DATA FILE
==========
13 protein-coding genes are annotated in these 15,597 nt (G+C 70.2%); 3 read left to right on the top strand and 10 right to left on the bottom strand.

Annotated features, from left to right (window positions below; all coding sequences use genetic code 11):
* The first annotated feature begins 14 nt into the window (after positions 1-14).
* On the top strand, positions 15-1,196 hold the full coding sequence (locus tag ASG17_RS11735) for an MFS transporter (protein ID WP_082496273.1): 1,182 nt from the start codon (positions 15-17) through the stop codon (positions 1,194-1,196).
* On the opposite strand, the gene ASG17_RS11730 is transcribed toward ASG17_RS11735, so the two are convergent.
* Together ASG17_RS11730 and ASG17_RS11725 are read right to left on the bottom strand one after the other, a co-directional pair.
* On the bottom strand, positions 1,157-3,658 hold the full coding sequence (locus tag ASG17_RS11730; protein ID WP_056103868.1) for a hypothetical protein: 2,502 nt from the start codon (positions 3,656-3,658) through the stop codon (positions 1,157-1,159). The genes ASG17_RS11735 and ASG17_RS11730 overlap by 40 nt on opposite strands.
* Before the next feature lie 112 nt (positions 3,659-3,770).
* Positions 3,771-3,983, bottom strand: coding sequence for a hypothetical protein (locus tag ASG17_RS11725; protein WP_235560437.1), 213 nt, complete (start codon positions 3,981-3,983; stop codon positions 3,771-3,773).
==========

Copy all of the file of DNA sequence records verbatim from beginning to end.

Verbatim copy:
13 protein-coding genes are annotated in these 15,597 nt (G+C 70.2%); 3 read left to right on the top strand and 10 right to left on the bottom strand.

Annotated features, from left to right (window positions below; all coding sequences use genetic code 11):
* The first annotated feature begins 14 nt into the window (after positions 1-14).
* On the top strand, positions 15-1,196 hold the full coding sequence (locus tag ASG17_RS11735) for an MFS transporter (protein ID WP_082496273.1): 1,182 nt from the start codon (positions 15-17) through the stop codon (positions 1,194-1,196).
* On the opposite strand, the gene ASG17_RS11730 is transcribed toward ASG17_RS11735, so the two are convergent.
* Together ASG17_RS11730 and ASG17_RS11725 are read right to left on the bottom strand one after the other, a co-directional pair.
* On the bottom strand, positions 1,157-3,658 hold the full coding sequence (locus tag ASG17_RS11730; protein ID WP_056103868.1) for a hypothetical protein: 2,502 nt from the start codon (positions 3,656-3,658) through the stop codon (positions 1,157-1,159). The genes ASG17_RS11735 and ASG17_RS11730 overlap by 40 nt on opposite strands.
* Before the next feature lie 112 nt (positions 3,659-3,770).
* Positions 3,771-3,983, bottom strand: coding sequence for a hypothetical protein (locus tag ASG17_RS11725; protein WP_235560437.1), 213 nt, complete (start codon positions 3,981-3,983; stop codon positions 3,771-3,773).